Getting the URL of an iframe's parent

Dealing with iframes is always a double-edged sword. On the one hand, you get sandboxing of content within another page, ensuring that JavaScript and CSS from one page won’t affect another. If the iframe is displayed a page from a different origin then you can also be assured that the page can’t do anything nefarious to the containing page. On the other hand, iframes and their associated window objects are a mess of permissible and impermissible actions that you need to remember1. Working with iframes is frequently an exercise in frustration as you methodically move through what you’re allowed to do.

I was recently asked if there’s a way to get the URL of an iframe’s parent page, which is to say, the URL of the page with the <iframe> element. This seems like a simple enough task. For a regular page, you typically get the URL by using window.location. There are also parent to get the window object of the parent page and top to get the window object of the outermost page. You can then use parent.location or top.location to get a URL from the containing page depending on your needs. At least, that’s how you do it when both the iframe page and the containing page are from the same origin.

When the iframe page and containing page are from different origins, then you are completely cut off from the parent.location and top.location. This information is considered unsafe to share across origins. However, that doesn’t mean you can’t find out the URL of the containing page. To do so, you simply need to keep in mind what information the iframe owns and what information it does not.

To start, you should double-check that the page is actually in an iframe, which you can do with this code:

var isInIframe = (parent !== window);

When a page is running inside of an iframe, the parent object is different than the window object. You can still access parent from within an iframe even though you can’t access anything useful on it. This code will never cause an error even when crossing origins.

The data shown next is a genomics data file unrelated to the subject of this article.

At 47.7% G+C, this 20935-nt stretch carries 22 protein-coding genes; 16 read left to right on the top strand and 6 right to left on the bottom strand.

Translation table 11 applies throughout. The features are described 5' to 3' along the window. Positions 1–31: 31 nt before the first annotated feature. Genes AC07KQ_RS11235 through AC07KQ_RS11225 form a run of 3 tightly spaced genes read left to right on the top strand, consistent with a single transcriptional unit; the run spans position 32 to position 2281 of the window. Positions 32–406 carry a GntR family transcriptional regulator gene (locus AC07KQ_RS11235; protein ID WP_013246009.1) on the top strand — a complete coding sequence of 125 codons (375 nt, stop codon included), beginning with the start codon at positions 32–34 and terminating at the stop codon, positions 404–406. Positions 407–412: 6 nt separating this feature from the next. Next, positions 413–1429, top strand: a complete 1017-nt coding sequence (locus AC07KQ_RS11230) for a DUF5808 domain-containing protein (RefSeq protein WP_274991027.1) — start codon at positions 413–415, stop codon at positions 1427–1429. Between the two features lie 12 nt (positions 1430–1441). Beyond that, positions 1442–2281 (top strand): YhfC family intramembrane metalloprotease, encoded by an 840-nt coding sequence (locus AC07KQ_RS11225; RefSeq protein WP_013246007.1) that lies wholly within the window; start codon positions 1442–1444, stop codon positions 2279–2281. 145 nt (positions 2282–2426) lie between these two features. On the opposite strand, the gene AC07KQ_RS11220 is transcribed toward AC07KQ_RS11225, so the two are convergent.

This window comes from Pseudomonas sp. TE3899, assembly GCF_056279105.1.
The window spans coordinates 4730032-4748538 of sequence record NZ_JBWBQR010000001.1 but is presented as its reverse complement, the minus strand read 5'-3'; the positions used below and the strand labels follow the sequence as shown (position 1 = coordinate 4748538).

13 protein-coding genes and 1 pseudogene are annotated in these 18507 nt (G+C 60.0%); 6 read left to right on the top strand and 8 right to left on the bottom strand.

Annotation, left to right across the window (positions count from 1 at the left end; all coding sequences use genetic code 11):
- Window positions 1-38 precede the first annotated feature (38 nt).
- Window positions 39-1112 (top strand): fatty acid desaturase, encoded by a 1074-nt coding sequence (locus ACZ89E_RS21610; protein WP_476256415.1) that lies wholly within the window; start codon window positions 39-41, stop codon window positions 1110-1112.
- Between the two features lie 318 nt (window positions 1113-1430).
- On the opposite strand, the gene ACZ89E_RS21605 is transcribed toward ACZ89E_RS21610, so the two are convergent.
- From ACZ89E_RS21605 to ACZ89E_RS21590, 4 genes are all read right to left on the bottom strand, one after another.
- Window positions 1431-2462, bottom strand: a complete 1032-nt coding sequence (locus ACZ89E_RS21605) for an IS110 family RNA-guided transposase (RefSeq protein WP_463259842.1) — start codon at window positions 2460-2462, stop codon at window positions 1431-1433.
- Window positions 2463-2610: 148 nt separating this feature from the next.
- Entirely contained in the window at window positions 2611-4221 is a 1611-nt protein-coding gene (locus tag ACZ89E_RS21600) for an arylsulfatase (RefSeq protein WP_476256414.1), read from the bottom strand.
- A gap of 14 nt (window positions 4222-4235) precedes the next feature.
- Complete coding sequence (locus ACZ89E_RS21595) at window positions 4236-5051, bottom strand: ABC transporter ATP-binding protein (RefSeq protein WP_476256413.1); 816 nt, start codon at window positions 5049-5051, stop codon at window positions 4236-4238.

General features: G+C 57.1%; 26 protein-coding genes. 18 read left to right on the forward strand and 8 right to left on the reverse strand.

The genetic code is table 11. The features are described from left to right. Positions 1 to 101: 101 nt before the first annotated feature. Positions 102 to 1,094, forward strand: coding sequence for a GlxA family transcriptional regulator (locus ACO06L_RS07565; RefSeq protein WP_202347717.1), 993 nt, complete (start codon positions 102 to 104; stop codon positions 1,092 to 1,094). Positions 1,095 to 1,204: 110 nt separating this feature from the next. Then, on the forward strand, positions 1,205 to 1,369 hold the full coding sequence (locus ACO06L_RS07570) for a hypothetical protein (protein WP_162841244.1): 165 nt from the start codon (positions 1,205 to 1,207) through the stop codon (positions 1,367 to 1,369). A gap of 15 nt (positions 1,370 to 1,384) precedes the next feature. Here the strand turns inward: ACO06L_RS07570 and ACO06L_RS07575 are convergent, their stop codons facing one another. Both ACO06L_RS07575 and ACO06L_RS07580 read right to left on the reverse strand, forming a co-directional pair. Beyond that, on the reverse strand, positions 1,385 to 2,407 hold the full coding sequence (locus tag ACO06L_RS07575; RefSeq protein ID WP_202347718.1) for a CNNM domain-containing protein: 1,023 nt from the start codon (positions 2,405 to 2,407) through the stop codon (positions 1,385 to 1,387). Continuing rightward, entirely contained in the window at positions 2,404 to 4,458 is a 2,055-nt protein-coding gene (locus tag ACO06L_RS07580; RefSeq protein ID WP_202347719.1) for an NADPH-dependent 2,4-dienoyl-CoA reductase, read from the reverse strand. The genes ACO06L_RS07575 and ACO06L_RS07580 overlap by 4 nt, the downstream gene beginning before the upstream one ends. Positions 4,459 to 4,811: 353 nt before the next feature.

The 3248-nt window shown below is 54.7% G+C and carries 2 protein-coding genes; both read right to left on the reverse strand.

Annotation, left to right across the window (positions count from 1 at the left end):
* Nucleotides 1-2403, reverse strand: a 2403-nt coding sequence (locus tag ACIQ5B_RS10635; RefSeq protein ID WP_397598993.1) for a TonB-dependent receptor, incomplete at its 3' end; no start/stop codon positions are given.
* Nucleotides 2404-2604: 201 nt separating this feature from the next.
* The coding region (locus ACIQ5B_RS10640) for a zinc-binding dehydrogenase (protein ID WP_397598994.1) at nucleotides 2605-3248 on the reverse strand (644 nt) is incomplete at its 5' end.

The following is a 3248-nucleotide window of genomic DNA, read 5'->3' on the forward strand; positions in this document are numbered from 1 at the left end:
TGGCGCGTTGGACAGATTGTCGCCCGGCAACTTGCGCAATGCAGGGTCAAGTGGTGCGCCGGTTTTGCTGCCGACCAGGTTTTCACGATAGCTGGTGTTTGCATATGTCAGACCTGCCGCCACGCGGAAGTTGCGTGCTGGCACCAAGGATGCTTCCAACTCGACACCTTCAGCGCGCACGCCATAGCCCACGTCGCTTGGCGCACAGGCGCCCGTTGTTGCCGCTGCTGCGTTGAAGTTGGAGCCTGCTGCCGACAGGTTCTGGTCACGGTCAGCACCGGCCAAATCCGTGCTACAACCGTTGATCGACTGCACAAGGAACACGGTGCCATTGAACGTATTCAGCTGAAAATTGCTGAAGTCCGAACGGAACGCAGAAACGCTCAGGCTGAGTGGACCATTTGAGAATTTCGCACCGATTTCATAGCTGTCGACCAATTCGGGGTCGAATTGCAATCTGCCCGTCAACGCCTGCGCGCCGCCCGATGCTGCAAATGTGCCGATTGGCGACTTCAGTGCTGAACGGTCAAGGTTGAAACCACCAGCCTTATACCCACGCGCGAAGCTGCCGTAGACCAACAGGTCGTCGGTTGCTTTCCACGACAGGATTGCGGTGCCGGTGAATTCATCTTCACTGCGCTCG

Once you know you’re in an iframe, you can take advantage of a little-known fact: the HTTP Referer header for a page inside of an iframe is always set to the containing page’s URL. That means a page embedded in an iframe on https://humanwhocodes.com will have a Referer header equal to that URL. Knowing this fact, you need only use the oft-forgotten document.referrer property. As the name suggestions, this property contains the value of the Referer header for the given document. So you can get the URL of the iframe’s parent page like this:

function getParentUrl() {
    var isInIframe = (parent !== window),
        parentUrl = null;

    if (isInIframe) {
        parentUrl = document.referrer;
    }

    return parentUrl;
}

While this may look like a security issue, it’s really not. The Referer is already being sent to the server that is serving up the iframe page, so that information is already known by the web application. The document.referrer property is just exposing the information that the server already has. Since the document object is owned by the iframe window, you aren’t crossing the same-origin policy boundary.